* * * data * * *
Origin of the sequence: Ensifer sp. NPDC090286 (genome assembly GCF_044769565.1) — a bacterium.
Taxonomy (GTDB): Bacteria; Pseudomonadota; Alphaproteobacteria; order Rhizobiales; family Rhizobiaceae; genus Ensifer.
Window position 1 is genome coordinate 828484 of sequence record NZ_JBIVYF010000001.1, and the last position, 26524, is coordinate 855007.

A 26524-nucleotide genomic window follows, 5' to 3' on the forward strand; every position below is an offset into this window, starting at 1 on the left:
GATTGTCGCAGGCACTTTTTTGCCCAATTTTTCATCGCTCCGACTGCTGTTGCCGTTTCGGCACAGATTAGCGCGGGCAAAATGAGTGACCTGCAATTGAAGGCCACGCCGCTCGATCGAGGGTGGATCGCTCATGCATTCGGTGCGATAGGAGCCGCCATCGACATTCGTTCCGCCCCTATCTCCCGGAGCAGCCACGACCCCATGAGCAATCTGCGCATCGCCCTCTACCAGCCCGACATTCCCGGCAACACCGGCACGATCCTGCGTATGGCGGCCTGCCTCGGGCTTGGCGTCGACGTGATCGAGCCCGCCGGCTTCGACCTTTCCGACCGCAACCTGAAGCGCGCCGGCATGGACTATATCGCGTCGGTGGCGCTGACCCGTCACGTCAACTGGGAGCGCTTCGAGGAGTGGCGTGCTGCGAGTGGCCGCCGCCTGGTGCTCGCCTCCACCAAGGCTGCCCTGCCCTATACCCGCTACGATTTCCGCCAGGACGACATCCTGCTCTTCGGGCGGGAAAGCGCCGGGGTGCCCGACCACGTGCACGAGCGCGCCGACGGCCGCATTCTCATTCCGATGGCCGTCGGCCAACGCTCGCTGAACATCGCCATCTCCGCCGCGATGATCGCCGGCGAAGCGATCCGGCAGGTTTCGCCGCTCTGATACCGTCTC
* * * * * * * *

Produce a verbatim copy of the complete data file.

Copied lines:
Origin of the sequence: Ensifer sp. NPDC090286 (genome assembly GCF_044769565.1) — a bacterium.
Taxonomy (GTDB): Bacteria; Pseudomonadota; Alphaproteobacteria; order Rhizobiales; family Rhizobiaceae; genus Ensifer.
Window position 1 is genome coordinate 828484 of sequence record NZ_JBIVYF010000001.1, and the last position, 26524, is coordinate 855007.

A 26524-nucleotide genomic window follows, 5' to 3' on the forward strand; every position below is an offset into this window, starting at 1 on the left:
GATTGTCGCAGGCACTTTTTTGCCCAATTTTTCATCGCTCCGACTGCTGTTGCCGTTTCGGCACAGATTAGCGCGGGCAAAATGAGTGACCTGCAATTGAAGGCCACGCCGCTCGATCGAGGGTGGATCGCTCATGCATTCGGTGCGATAGGAGCCGCCATCGACATTCGTTCCGCCCCTATCTCCCGGAGCAGCCACGACCCCATGAGCAATCTGCGCATCGCCCTCTACCAGCCCGACATTCCCGGCAACACCGGCACGATCCTGCGTATGGCGGCCTGCCTCGGGCTTGGCGTCGACGTGATCGAGCCCGCCGGCTTCGACCTTTCCGACCGCAACCTGAAGCGCGCCGGCATGGACTATATCGCGTCGGTGGCGCTGACCCGTCACGTCAACTGGGAGCGCTTCGAGGAGTGGCGTGCTGCGAGTGGCCGCCGCCTGGTGCTCGCCTCCACCAAGGCTGCCCTGCCCTATACCCGCTACGATTTCCGCCAGGACGACATCCTGCTCTTCGGGCGGGAAAGCGCCGGGGTGCCCGACCACGTGCACGAGCGCGCCGACGGCCGCATTCTCATTCCGATGGCCGTCGGCCAACGCTCGCTGAACATCGCCATCTCCGCCGCGATGATCGCCGGCGAAGCGATCCGGCAGGTTTCGCCGCTCTGATACCGTCTC